One of the more prominent guidelines found in the ICD-10-CM Official Guidelines for Coding and Reporting is Section III. Reporting Additional Diagnoses but it isn’t always applied appropriately.
The guideline states: For reporting purposes the definition for “other diagnoses” is interpreted as additional conditions that affect patient care in terms of requiring:
clinical evaluation; or
therapeutic treatment; or
diagnostic procedures; or
extended length of hospital stay; or
increased nursing care and/or monitoring
It also draws from the Uniform Hospital Discharge Data Set (UHDDS) item #11-b which defines Other Diagnoses as “all conditions that coexist at the time of admission, that develop subsequently, or that affect the treatment received and/or the length of stay. Diagnoses that relate to an earlier episode which have no bearing on the current hospital stay are to be excluded”. UHDDS definitions were the product of a 1985 Federal Register (Vol. 50, No.147) and are used by acute care short-term hospitals to report inpatient data elements in a standardized manner. They have since been expanded and applied in other non-outpatient settings such as long-term care and psychiatric hospitals.
Before you assign a secondary diagnosis to consider whether the condition meets any of the elements for affecting patient care noted above.
The physician documents a condition in the medical record. Before coding the diagnosis, ask yourself questions related to the criteria outlined in the guideline: What medications did the patient receive? What laboratory and radiology procedure were performed? What time-consuming nursing care was provided? What condition is being evaluated by a consultant? And, do those services directly relate to the diagnosis to be coded.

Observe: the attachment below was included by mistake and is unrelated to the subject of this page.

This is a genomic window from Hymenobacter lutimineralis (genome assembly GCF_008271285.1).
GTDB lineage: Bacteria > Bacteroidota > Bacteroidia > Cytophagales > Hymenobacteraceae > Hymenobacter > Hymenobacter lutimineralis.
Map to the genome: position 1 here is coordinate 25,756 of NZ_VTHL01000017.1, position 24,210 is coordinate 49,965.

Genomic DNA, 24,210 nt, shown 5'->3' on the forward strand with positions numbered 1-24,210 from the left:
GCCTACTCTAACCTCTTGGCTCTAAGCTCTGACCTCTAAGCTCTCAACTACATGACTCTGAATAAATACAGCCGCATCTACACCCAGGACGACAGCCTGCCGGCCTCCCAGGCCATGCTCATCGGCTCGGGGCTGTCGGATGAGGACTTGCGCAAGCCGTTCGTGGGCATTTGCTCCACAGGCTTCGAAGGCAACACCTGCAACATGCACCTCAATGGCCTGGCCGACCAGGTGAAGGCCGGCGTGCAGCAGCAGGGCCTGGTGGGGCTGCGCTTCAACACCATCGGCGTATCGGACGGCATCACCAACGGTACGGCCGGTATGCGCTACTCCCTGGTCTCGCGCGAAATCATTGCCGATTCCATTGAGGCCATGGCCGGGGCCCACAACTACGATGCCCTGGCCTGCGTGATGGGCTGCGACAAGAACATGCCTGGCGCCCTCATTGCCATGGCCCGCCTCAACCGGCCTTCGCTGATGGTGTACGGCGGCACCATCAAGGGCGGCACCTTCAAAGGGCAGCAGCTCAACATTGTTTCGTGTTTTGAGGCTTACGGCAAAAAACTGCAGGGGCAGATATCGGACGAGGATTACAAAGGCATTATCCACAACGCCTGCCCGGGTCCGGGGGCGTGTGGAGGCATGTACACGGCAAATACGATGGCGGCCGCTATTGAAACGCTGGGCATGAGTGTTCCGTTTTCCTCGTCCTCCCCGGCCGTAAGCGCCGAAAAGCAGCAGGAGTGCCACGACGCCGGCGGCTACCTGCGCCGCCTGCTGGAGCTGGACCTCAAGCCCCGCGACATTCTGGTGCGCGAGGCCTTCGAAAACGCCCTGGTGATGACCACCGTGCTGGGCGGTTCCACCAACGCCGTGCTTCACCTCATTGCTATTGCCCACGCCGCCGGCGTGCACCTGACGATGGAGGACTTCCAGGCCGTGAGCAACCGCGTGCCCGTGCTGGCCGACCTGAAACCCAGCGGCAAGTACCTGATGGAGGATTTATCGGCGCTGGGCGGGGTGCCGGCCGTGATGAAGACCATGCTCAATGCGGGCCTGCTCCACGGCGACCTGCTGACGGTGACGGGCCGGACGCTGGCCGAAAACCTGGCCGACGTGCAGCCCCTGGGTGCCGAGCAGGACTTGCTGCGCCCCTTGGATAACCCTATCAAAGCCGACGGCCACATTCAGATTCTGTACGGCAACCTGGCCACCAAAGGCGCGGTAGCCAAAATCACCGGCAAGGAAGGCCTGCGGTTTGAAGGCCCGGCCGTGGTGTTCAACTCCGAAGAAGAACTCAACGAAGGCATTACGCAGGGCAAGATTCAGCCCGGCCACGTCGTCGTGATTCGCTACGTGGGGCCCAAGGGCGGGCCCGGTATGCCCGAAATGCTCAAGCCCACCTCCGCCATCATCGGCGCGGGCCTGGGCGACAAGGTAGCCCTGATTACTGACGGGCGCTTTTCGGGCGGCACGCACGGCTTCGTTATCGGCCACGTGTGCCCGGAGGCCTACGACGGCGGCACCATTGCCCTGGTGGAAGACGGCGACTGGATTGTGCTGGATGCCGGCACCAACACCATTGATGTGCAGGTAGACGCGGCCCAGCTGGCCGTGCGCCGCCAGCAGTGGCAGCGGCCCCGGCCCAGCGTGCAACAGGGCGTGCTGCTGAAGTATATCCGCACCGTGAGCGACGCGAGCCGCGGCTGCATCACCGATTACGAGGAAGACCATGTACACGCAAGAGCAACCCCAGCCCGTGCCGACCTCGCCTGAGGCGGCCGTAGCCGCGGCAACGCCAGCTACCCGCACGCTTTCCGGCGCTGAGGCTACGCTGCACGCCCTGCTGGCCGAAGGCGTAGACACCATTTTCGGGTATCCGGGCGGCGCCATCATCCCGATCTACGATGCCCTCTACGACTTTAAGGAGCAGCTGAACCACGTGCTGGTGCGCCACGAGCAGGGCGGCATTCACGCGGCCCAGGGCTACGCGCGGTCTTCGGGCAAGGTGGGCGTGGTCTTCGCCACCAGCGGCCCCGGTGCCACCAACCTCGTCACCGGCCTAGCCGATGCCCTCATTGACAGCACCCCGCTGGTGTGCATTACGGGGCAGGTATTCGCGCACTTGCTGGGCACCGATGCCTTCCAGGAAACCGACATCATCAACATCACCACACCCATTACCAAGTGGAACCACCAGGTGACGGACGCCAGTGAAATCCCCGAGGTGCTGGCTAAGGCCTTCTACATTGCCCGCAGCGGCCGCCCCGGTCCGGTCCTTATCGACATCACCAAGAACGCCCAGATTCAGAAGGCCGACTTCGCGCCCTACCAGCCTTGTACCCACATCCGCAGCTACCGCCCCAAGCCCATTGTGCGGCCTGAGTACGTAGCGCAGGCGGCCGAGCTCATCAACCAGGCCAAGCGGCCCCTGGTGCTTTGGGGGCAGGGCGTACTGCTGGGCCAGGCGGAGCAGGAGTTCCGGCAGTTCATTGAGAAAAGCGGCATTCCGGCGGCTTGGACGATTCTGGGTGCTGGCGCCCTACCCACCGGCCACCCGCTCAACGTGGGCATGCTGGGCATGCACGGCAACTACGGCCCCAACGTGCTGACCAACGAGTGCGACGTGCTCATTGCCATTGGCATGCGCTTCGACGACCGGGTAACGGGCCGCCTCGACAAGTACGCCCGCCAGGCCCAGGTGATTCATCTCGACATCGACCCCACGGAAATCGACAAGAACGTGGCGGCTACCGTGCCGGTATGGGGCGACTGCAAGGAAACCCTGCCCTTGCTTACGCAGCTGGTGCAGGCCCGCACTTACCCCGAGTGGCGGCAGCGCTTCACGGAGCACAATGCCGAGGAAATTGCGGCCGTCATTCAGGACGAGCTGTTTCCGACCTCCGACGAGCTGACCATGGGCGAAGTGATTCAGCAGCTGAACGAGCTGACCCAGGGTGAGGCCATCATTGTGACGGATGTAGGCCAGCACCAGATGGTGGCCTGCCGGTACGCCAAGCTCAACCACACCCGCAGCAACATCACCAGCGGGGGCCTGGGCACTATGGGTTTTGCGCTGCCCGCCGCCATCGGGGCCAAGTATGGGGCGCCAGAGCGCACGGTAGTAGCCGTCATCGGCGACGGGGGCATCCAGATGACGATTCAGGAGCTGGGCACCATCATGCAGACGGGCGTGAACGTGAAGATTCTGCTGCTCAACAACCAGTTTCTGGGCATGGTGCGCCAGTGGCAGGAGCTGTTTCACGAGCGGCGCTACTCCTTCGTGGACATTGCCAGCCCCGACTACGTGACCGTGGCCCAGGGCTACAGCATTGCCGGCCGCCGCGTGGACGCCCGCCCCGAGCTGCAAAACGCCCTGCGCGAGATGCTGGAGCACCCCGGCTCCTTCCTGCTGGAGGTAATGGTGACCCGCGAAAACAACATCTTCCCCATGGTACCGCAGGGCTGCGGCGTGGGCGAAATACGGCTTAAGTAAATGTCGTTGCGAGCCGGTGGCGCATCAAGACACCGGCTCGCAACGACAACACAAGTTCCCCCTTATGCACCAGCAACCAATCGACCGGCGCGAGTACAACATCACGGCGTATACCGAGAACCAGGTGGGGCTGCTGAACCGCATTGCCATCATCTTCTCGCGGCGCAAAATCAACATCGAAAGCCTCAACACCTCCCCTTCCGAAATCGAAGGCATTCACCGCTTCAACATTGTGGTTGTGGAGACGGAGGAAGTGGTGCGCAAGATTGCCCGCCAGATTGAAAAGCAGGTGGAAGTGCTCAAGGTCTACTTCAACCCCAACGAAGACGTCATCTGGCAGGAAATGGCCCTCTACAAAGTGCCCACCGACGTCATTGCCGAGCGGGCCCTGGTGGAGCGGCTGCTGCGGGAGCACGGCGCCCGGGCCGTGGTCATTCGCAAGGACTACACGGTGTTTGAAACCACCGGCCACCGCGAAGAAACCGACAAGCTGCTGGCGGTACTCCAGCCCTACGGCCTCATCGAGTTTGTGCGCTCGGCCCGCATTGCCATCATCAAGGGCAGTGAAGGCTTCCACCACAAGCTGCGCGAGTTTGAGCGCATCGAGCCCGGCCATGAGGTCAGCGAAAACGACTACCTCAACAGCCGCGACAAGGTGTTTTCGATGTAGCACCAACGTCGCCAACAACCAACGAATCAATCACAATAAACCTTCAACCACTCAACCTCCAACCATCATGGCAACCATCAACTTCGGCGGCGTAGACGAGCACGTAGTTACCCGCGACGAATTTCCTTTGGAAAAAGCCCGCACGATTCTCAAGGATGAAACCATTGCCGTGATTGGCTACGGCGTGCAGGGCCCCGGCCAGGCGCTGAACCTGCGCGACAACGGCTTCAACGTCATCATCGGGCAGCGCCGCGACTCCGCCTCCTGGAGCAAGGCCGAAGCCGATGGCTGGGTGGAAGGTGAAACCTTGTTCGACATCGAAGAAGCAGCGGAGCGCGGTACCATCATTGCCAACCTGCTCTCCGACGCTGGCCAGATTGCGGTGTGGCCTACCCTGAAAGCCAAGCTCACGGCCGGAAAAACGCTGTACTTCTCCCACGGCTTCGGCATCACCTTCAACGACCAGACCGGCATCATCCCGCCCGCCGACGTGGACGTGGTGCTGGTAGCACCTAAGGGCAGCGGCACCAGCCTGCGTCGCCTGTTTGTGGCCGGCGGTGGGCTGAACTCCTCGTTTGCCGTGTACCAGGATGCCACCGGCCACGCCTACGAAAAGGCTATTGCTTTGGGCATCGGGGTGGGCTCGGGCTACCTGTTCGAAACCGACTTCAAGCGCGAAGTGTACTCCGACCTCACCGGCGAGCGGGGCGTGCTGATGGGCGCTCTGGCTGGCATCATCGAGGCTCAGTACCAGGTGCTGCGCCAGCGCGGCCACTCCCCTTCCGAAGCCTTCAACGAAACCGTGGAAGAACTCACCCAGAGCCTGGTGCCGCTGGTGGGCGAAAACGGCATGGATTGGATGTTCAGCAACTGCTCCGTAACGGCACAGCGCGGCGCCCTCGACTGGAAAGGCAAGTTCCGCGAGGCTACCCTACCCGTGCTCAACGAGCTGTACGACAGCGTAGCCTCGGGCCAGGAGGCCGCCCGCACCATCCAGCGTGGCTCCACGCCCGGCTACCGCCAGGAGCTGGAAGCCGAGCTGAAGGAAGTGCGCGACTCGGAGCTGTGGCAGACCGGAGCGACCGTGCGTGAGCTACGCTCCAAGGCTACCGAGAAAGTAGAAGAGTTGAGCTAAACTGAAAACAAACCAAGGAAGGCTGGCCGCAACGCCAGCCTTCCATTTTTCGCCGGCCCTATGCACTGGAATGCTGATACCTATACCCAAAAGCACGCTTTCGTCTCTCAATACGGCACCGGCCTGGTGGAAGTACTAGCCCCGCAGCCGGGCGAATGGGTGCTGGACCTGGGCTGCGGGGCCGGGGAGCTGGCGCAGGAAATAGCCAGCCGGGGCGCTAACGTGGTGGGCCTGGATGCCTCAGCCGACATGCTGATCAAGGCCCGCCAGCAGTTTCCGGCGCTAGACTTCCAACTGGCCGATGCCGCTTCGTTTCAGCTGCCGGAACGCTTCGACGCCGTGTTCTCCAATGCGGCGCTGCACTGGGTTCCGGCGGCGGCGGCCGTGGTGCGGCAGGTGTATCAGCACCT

Ask yourself, could you justify the coding of the condition based on the official guideline. One area that tends to be problematic in payment denials is the coding of a condition that has no bearing on the current hospitalization even though it may be clearly documented by the physician. This is particularly evident in payers that use the All Patient Refined (APR) groupers for reimbursements such as Blue Cross/Blue Shield and Medicaid programs. Sometimes a seemingly minor condition may impact the DRG reimbursement unexpectedly. If that condition doesn’t meet the reporting of additional diagnoses guideline, potentially it could be denied for additional reimbursement.
One example is vitamin D deficiency (E55.9). This condition may be reported in the past medical history section of the history & physical. It should not be reported automatically without checking its impact on the current patient care. Was the patient’s vitamin D level checked? Did the patient receive vitamin D supplementation during hospitalization?
However, some conditions documented in the past medical history may be pertinent to code as they co-exist at the time of admission and the patient’s care is affected. Some common diagnoses in this category are atrial fibrillation, hypertension, and congestive heart failure. Though the conditions may not be prominent in the current hospitalization for an unrelated diagnosis, they may still be pertinent and appropriate to code. The patient may be on maintenance medications for the treatment of the atrial fibrillation (e.g., Coumadin), hypertension (e.g., Atenolol) and congestive heart failure (e.g., Lasix).
As you code your secondary diagnoses, keep in mind the criteria found in Section III. Reporting Additional Diagnoses. It will not only provide a more accurate database but offer support should a diagnosis be questioned in a payment denial.